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Transportation reps suggest parking alternatives

Parking on campus is among the first things incoming students recognize as a problem. The idea of parking itself seems to be the problem to begin with. Eliminate parking and you eliminate the problem.

At least that’s what representatives of the Center for Urban Transportation Research (CUTR) and the Parking and Transportation Services (PTS) believe.

To reduce the stress associated with on-campus traffic and parking, PTS and CUTR try to encourage alternative modes of transportation besides driving to alleviate the problem of even having to park on campus.

“We should be looking at alternative forms of transportation and not encouraging the continued use of automobile as the main way to get to campus,” said Chris Hagelin, research associate at CUTR. “The cost of building (more) parking garages is astronomical, and a portion of that money could be used for promoting other forms of transportation.”

The main way in which USF and PTS try to promote the use of alternative methods of transportation is by implementing the Bull Runner shuttle system. According to Manuel Lopez, director of PTS, the Bull Runner is one thing he would like to see utilized more on campus.

“We’re presently under 50 percent capacity on the shuttle,” he said. “I would say the No. 1 thing (to alleviate parking problems would be) for people to start using the shuttle more.”

Lopez said he feels part of the reason why more students do not use the shuttle is the perception that it is more time consuming.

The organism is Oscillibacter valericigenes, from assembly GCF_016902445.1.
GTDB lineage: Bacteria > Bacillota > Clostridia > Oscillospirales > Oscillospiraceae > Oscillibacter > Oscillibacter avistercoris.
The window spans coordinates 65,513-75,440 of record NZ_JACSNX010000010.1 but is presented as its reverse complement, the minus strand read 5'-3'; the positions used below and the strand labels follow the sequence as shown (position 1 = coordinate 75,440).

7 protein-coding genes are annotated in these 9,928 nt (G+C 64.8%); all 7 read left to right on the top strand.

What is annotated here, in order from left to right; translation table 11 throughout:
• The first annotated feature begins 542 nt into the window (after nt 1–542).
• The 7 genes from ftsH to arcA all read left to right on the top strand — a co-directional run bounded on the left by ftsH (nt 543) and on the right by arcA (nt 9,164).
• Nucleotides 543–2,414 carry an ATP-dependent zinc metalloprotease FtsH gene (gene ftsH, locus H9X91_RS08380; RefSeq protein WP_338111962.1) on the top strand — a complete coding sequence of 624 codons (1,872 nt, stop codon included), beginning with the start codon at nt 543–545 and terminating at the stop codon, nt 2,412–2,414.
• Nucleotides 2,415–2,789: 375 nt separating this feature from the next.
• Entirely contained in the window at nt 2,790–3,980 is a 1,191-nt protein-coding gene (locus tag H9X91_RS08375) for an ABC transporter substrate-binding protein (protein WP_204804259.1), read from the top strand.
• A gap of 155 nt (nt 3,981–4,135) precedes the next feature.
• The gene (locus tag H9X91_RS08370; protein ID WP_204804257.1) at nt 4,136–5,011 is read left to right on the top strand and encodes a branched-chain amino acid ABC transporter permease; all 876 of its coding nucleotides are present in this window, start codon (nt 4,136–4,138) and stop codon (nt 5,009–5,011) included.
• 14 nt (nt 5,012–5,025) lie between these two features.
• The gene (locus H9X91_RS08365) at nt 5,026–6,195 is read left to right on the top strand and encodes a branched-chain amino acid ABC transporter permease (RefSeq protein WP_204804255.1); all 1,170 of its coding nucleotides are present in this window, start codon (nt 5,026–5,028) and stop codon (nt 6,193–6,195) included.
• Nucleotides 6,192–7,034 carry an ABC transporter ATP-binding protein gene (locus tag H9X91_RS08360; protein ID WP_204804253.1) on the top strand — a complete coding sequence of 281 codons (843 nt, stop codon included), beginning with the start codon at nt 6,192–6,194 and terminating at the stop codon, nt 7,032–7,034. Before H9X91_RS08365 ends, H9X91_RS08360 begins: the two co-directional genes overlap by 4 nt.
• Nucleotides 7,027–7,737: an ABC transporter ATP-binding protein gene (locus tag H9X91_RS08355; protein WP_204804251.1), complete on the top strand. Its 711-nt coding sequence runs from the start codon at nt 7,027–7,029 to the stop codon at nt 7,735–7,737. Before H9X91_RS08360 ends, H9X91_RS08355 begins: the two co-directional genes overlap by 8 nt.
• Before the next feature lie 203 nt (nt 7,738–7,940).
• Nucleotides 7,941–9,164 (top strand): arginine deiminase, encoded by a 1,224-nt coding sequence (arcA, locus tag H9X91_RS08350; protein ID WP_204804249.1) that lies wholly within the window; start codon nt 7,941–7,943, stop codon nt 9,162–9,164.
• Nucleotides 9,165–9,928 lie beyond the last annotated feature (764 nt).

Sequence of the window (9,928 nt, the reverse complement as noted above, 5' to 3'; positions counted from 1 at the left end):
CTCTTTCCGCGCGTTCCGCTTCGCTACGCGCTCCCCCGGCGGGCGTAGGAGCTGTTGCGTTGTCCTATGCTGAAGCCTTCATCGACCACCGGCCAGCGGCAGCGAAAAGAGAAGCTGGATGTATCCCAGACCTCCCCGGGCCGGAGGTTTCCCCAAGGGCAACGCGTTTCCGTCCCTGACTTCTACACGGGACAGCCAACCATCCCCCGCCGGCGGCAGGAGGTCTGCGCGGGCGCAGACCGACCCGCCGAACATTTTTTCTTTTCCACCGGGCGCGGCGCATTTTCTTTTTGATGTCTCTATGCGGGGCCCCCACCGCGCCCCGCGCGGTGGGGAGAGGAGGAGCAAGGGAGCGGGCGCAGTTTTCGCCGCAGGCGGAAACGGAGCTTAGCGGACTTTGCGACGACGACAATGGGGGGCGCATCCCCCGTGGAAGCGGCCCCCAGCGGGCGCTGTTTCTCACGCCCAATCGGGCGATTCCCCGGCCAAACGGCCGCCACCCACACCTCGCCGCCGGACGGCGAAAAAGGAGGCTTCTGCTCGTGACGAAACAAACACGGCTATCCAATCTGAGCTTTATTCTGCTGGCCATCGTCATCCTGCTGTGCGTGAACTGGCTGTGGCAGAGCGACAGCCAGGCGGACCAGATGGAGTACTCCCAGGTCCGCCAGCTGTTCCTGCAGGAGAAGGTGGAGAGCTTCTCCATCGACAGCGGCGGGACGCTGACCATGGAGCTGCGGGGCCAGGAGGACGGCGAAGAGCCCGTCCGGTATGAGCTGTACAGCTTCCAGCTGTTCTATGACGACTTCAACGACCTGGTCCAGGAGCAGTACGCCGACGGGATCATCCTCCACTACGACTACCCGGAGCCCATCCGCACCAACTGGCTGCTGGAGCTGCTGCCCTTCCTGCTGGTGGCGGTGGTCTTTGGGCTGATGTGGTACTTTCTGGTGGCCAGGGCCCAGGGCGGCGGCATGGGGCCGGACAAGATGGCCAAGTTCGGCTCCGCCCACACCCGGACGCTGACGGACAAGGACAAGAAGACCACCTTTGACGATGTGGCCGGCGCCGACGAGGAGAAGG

“Once people try it, they like it. It’s just a matter of getting them to take that first step and taking the shuttle (for) the first time,” he said.

He said he thinks that waiting 10-15 minutes for a shuttle is less of a hassle than driving around a parking lot for 30 minutes.

Hagelin said he thinks that improving campus transit as well as funding bicycle and pedestrian safety programs would get fewer students to drive on campus.

“With the amount of students that live close by the University, biking and walking should be a very attractive alternative,” he said. “I think what we need to do is improve the safety conditions and invest in expanding the Bull Runner shuttle to bring more students to campus who live in close proximity.”

To promote bicycling, Lopez said that USF will be installing more bike loops on campus, as well as bike lids – which shield bikes from extreme weather conditions – at the shuttle stops and possibly at other locations as well.

Another way CUTR is trying to fight traffic congestion on campus is by promoting carpooling. It is in the process of finalizing a database for people to match their schedules with others and create a carpool.

“If you have a certain schedule and you’re coming from a certain area, you can get online and find others that use the same schedule, contact them and begin to carpool,” Lopez said.

USF will also be working with Zipcar to bring a fleet of rental vehicles right onto campus. According to its Web site, Zipcar loans out cars ranging from Mini Coopers to pick-up trucks for as little as an hour at a time. The rental includes the car, reserved parking and insurance, and anyone over 21 with a valid driver’s license can apply. Students without a car would be able to use these vehicles for anything from shopping to dining out.

“It’s like having a car but without having to own it,” Lopez said.

But for the students who do end up parking on campus, Lopez said that walking, rather than driving, between on-campus destinations would help reduce stress for everyone. But he said the best way to alleviate parking stress seems to be by not driving to school at all.

“If we can keep (students) from driving on campus to begin with, that’s even better,” Lopez said.